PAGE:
None of us has revelation and faith wrapped around everything; we have a life-long journey with this in which we will never fully arrive. One of the most important areas of self-awareness as a preacher then is to be aware of where the Lord has formed things in us, and where he hasn’t yet. (And for what it’s worth, I think many of us – myself included – overestimate what God has formed in us significantly.)
The potential threat for this preaching journey is that our message would become just a set of ideas and be devoid of spiritual authority. How do we avoid that, given that spiritual authority is strongly connected to what God has opened up to us? The answer is that we need to have revelation and faith in God and in the Bible itself that we can fall back on. There are some times when we all need to point to something that has not been fully opened up to us yet (consider for example preaching on what eternity will be like, or “greater works than Jesus”). In this instance, we want to have a rock-solid conviction that the Bible is God’s word to us, the sole rule of faith and practice for our faith and that what God invites us into through his Word is real and legitimate and good, even if we haven’t fully tasted it in this area yet.
(Brief aside: this is where the postmodern wrestle may be important to work through)
In this type of preaching journey, we also need the humility to be honest that we haven’t been formed in this area and that we are on the journey as well. This is indeed a journey that we are inviting everyone to join us on. We need to be able to take an “I’m not there either, but let’s go together because I know God is faithful in what he promises” posture and welcome others into what is possible with the Lord. For this reason, the preaching from faith preaching journey can feel more aspirational than the other journeys. Rather than pointing to a reality that is because it has already been established in us (at least to a degree), we are dreaming about a reality that could be because God is incredible and amazing and this is what he has for us out there. So long as we have faith in God’s invitation to us through his Word, this aspiration comes with faith threaded inside of it and ministers to lift our spirits and to dream with the Lord again.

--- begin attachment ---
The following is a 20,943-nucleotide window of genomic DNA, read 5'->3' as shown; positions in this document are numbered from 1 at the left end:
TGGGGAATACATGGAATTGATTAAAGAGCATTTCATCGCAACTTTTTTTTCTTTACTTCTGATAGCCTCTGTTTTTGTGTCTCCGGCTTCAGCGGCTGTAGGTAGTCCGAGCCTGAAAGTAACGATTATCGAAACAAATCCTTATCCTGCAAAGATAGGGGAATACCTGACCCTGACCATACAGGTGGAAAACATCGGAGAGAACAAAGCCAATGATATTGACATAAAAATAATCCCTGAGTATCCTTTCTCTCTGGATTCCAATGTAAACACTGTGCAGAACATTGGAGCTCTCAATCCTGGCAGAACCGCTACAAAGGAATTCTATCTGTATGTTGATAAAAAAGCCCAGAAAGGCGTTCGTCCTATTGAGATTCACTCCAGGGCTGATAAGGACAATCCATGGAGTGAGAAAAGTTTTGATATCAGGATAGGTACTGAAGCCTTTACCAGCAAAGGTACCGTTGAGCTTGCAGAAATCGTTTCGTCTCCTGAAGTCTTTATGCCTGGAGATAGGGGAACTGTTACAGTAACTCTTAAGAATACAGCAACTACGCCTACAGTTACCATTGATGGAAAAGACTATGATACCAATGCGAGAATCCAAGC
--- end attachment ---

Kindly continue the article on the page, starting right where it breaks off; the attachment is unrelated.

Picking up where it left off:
How do we know that we’re on this preaching journey and not the previous one? In my experience, there is a different texture to the two journeys. The preaching from breakthrough journey comes with something that feels just out of reach and invites the wrestling process. The preaching from faith journey instead stirs our hearts to dream without having to pin that dream down to something more specific or concrete. A different part of us is stirred toward a different end. That may sound fuzzy, but as we learn to sense these distinctions, it can become quite discernable.
In my experience, this preaching journey invites us together as a family into what God has ahead for us. There is a kind of level-playing field here; no one can claim to have laid hold of something more than others and that unifies us together as a church family in pursuit of what the Lord has for us. This preaching journey often knits our hearts together as we dream about the people God wants us to be and link arms together in journeying into that future together.
As you can see, each of these preaching journeys is very different, and each ministers to our church family in a different way. If you’re preaching with any regularity, you’re probably already experiencing these three, though you may not even realize it yet. I write this to try and give some mental framework and language around these different preaching journeys so we can understand them and cooperate with what God is doing in them. Preaching from breakthrough? Great! Expect the wrestle; it doesn’t mean anything is wrong – it just means you’re opening something up for the whole church family (and so on for the other two).
Preaching the Word of God is a beautiful privilege and a deep honor. Let us undertake this ministry the Lord has given us with passion and vigor, and in that see the Lord minister his grace to us all.
This is an updated edition of a post originally published on Putty Putman